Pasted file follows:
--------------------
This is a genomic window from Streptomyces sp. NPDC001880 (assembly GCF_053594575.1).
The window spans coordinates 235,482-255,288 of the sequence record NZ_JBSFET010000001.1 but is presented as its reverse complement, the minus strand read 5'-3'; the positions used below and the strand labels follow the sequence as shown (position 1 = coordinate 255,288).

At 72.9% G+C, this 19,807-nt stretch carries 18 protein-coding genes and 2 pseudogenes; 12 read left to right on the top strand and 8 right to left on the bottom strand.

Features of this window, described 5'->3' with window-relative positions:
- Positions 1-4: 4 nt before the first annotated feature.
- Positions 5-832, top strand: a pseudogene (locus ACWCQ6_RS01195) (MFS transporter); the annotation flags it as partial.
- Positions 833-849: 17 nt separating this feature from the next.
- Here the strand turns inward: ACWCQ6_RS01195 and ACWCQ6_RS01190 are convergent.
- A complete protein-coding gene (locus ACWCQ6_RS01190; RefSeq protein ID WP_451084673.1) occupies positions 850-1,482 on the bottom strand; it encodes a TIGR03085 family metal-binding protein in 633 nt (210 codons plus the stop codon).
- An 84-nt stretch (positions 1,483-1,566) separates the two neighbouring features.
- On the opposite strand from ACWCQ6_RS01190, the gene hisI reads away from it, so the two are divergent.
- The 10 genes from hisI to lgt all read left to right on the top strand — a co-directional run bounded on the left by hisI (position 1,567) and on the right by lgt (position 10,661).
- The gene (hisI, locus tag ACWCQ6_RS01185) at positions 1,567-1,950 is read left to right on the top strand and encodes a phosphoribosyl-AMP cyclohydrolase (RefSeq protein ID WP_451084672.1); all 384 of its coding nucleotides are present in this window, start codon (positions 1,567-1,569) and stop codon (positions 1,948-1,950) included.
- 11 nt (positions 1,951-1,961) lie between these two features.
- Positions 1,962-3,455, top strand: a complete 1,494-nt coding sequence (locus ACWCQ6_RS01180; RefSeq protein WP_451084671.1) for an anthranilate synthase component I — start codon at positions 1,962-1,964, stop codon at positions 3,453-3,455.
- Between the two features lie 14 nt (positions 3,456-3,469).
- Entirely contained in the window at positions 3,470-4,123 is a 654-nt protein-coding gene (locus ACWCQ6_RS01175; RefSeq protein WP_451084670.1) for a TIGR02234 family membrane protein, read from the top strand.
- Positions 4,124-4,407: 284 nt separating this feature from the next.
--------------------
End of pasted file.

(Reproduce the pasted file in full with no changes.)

This is a genomic window from Streptomyces sp. NPDC001880 (assembly GCF_053594575.1).
The window spans coordinates 235,482-255,288 of the sequence record NZ_JBSFET010000001.1 but is presented as its reverse complement, the minus strand read 5'-3'; the positions used below and the strand labels follow the sequence as shown (position 1 = coordinate 255,288).

At 72.9% G+C, this 19,807-nt stretch carries 18 protein-coding genes and 2 pseudogenes; 12 read left to right on the top strand and 8 right to left on the bottom strand.

Features of this window, described 5'->3' with window-relative positions:
- Positions 1-4: 4 nt before the first annotated feature.
- Positions 5-832, top strand: a pseudogene (locus ACWCQ6_RS01195) (MFS transporter); the annotation flags it as partial.
- Positions 833-849: 17 nt separating this feature from the next.
- Here the strand turns inward: ACWCQ6_RS01195 and ACWCQ6_RS01190 are convergent.
- A complete protein-coding gene (locus ACWCQ6_RS01190; RefSeq protein ID WP_451084673.1) occupies positions 850-1,482 on the bottom strand; it encodes a TIGR03085 family metal-binding protein in 633 nt (210 codons plus the stop codon).
- An 84-nt stretch (positions 1,483-1,566) separates the two neighbouring features.
- On the opposite strand from ACWCQ6_RS01190, the gene hisI reads away from it, so the two are divergent.
- The 10 genes from hisI to lgt all read left to right on the top strand — a co-directional run bounded on the left by hisI (position 1,567) and on the right by lgt (position 10,661).
- The gene (hisI, locus tag ACWCQ6_RS01185) at positions 1,567-1,950 is read left to right on the top strand and encodes a phosphoribosyl-AMP cyclohydrolase (RefSeq protein ID WP_451084672.1); all 384 of its coding nucleotides are present in this window, start codon (positions 1,567-1,569) and stop codon (positions 1,948-1,950) included.
- 11 nt (positions 1,951-1,961) lie between these two features.
- Positions 1,962-3,455, top strand: a complete 1,494-nt coding sequence (locus ACWCQ6_RS01180; RefSeq protein WP_451084671.1) for an anthranilate synthase component I — start codon at positions 1,962-1,964, stop codon at positions 3,453-3,455.
- Between the two features lie 14 nt (positions 3,456-3,469).
- Entirely contained in the window at positions 3,470-4,123 is a 654-nt protein-coding gene (locus ACWCQ6_RS01175; RefSeq protein WP_451084670.1) for a TIGR02234 family membrane protein, read from the top strand.
- Positions 4,124-4,407: 284 nt separating this feature from the next.